You may be surprised to learn that birth tissue products derived from umbilical cords aren’t in the “stem cell” orthobiologics category. Despite what is often marketed and sold at seminars across the U.S. promising that these tissues have millions of young and vital stem cells, multiple research studies have shown the opposite. These are dead cell products with NO live or functional stem cells. However, they do have some growth factors and as such may help tissue in that way.
The conditioned media category of orthobiologics includes products currently being marketed as “exosomes.” These are tiny packets of cell-to-cell instructions which are usually purified from the media in which stem cells are grown in culture. They can have their own tissue repair effects, but since this product generally relies on tissue culture, these are not yet legal to use in the U.S. at this time (despite many companies avoiding the regulatory risk and marketing them illegally).
Common examples of orthobiologics in daily medical practice include:
- An injury to the neck joint “facets” from a car crash that won’t heal on their own. We are able to use PRP and precisely inject into the tear, damaged facets, and surrounding areas using X ray and Ultrasound guidance.
As orthobiologics get more sophisticated, it’s likely that we’ll see more invasive orthopedic surgeries move to less invasive injections. Why? Because when we have substances that can heal, less invasive injections can be used to place those substances into damaged tissue without surgery. This type of approach is often called “interventional orthobiologics” or “interventional orthopedics.”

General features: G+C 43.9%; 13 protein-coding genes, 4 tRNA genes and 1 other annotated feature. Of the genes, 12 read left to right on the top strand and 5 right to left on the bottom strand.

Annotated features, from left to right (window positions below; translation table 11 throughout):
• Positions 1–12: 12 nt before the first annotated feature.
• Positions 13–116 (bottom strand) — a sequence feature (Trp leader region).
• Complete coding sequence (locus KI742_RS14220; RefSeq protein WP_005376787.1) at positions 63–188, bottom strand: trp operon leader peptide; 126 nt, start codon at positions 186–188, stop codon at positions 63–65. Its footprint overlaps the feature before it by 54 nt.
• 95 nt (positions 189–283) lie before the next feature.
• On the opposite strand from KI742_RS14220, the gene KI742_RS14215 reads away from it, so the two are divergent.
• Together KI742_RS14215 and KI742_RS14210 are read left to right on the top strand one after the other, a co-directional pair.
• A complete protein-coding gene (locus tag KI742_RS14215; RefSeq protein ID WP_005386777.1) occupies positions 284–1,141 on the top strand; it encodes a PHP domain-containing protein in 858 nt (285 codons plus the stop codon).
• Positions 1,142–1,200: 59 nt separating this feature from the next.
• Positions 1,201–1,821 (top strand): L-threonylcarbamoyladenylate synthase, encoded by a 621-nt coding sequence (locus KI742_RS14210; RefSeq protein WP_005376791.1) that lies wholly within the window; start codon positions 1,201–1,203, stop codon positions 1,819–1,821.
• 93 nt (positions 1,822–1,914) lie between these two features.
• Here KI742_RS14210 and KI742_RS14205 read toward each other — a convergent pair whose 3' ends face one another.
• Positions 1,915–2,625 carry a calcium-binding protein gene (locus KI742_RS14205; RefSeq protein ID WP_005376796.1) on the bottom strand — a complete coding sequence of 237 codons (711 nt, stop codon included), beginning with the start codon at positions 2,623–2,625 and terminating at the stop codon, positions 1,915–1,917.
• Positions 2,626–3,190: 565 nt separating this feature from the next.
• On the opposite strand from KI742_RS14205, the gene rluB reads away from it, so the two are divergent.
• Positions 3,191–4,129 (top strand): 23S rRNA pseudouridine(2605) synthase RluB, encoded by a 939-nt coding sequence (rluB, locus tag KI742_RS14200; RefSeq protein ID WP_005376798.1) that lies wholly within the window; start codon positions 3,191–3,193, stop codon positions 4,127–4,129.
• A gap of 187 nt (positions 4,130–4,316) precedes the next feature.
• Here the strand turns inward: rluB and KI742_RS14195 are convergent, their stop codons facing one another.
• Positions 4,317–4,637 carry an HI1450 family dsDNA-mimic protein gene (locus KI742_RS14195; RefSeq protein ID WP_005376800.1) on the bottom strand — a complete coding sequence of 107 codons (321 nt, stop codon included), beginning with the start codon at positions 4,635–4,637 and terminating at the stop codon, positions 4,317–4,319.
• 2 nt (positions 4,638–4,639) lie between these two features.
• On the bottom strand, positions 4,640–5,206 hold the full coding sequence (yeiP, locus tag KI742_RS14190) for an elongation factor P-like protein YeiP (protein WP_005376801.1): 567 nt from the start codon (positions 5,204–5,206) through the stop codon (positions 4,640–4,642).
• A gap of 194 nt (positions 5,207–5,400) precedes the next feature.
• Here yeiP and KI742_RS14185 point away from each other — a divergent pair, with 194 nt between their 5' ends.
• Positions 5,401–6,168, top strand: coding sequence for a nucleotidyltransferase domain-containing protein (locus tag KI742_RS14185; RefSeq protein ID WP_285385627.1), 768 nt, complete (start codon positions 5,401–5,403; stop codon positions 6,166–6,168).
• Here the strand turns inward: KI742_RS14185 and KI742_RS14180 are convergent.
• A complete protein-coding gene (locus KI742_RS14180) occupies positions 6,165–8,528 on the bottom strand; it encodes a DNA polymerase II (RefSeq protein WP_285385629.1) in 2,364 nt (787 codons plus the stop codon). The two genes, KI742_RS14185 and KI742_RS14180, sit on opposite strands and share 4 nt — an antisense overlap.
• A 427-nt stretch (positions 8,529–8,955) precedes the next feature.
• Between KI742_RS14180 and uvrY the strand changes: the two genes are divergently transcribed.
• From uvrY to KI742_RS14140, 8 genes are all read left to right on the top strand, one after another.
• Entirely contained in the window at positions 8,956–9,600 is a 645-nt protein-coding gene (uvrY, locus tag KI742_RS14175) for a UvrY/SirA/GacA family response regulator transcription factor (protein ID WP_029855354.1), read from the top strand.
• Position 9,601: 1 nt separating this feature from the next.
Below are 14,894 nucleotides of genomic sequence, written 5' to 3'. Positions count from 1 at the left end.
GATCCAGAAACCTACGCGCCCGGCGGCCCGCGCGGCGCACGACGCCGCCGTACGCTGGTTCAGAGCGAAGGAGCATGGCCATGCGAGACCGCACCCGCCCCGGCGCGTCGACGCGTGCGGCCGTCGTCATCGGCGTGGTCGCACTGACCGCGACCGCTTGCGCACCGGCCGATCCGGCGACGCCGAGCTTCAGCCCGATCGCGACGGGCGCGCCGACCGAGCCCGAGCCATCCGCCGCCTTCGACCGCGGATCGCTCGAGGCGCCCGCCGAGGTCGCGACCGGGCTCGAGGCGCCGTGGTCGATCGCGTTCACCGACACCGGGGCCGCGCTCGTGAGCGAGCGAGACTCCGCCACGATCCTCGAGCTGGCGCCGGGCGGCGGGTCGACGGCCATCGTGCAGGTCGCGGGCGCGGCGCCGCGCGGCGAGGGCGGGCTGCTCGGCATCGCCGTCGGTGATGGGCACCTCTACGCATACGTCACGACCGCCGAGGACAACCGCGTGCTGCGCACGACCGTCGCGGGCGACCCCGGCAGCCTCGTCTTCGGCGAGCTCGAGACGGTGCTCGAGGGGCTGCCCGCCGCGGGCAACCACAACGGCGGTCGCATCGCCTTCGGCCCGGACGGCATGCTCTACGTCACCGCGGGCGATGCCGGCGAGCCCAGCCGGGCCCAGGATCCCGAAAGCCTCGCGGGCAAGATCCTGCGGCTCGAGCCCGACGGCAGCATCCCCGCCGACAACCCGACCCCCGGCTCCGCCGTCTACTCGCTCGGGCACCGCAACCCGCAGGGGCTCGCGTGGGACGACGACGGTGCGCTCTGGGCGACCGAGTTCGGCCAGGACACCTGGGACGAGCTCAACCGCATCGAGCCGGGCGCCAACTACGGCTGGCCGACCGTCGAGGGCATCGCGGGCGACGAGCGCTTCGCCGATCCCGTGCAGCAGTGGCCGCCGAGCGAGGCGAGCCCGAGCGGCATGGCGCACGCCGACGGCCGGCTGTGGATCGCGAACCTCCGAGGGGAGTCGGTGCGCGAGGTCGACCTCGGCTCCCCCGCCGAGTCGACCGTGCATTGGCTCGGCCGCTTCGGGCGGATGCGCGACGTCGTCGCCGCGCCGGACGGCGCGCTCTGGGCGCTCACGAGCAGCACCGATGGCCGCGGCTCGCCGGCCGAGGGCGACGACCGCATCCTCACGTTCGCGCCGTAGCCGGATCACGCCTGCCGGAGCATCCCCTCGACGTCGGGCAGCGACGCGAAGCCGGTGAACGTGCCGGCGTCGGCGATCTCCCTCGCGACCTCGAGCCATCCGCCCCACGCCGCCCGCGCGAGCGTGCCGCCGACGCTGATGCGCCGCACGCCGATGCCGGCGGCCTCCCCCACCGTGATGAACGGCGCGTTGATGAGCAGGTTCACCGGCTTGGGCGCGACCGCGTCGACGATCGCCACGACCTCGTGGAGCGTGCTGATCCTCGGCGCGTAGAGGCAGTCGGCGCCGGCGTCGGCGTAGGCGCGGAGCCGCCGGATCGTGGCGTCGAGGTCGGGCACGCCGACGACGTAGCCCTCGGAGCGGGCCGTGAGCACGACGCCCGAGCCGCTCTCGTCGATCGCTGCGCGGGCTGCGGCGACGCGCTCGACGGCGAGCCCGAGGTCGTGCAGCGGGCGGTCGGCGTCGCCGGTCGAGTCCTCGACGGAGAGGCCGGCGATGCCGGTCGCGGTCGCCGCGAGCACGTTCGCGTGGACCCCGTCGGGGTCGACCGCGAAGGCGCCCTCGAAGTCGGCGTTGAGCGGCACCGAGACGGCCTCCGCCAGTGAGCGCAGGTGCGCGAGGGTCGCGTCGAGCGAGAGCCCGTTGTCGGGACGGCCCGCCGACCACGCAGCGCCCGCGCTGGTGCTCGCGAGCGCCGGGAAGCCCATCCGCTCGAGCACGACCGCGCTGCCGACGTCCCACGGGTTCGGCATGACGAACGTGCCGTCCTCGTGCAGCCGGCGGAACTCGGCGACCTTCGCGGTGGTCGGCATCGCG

Orthobiologics are revolutionizing orthopedic care. Despite this, many patients don’t realize that these substances exist and can help them recover from orthopedic injuries, often without surgery.
At Hurford Interventional Pain, Orthopedics & Rehabilitation we specialize in the use of Orthobiologics for the treatment of Neck, Back and Musculoskeletal injuries. To discuss if Orthobiologics are right for your injury, call us today at 314.499.6888 to schedule a consult.
Can Pain Medication be used Long Term?
- Chronic pain should primarily be treated with nonpharmacologic and nonopioid therapies. Consider opioids only if there are benefits for pain and function. If opioids are used, it should be in conjunction with aforementioned therapies, not in lieu of them.
- Informed (verbal or written) consent and opioid management plans (written) are part of good practice. Opioid agreement templates can be found through various organizations.
- Realistic treatment goals should be discussed with patients, including opioid use and reasons for discontinuation and expectations of medical management. Reassessment of opioid therapy benefit and risk should be performed within one to four weeks of initiation and at least every three months for continued use.
- Strict and organized monitoring of pain intensity, function, aberrant behaviors using drug testing and PDMP, and adverse effects.
- Continuously reassess the need/indication, dosage, route, and mode of pain management.
- Monitor all patients regularly and pay particular attention to those who score high on opioid risk assessments. If aberrant behaviors are observed, discuss organized tapering and/or rapid detoxification; be mindful of withdrawal and manage this appropriately. Offer or arrange medication assisted treatment and behavioral therapy for opioid use disorder.
- Optimize treatment of depression, anxiety and other mental health conditions with collaborated treatment with behavioral health specialists.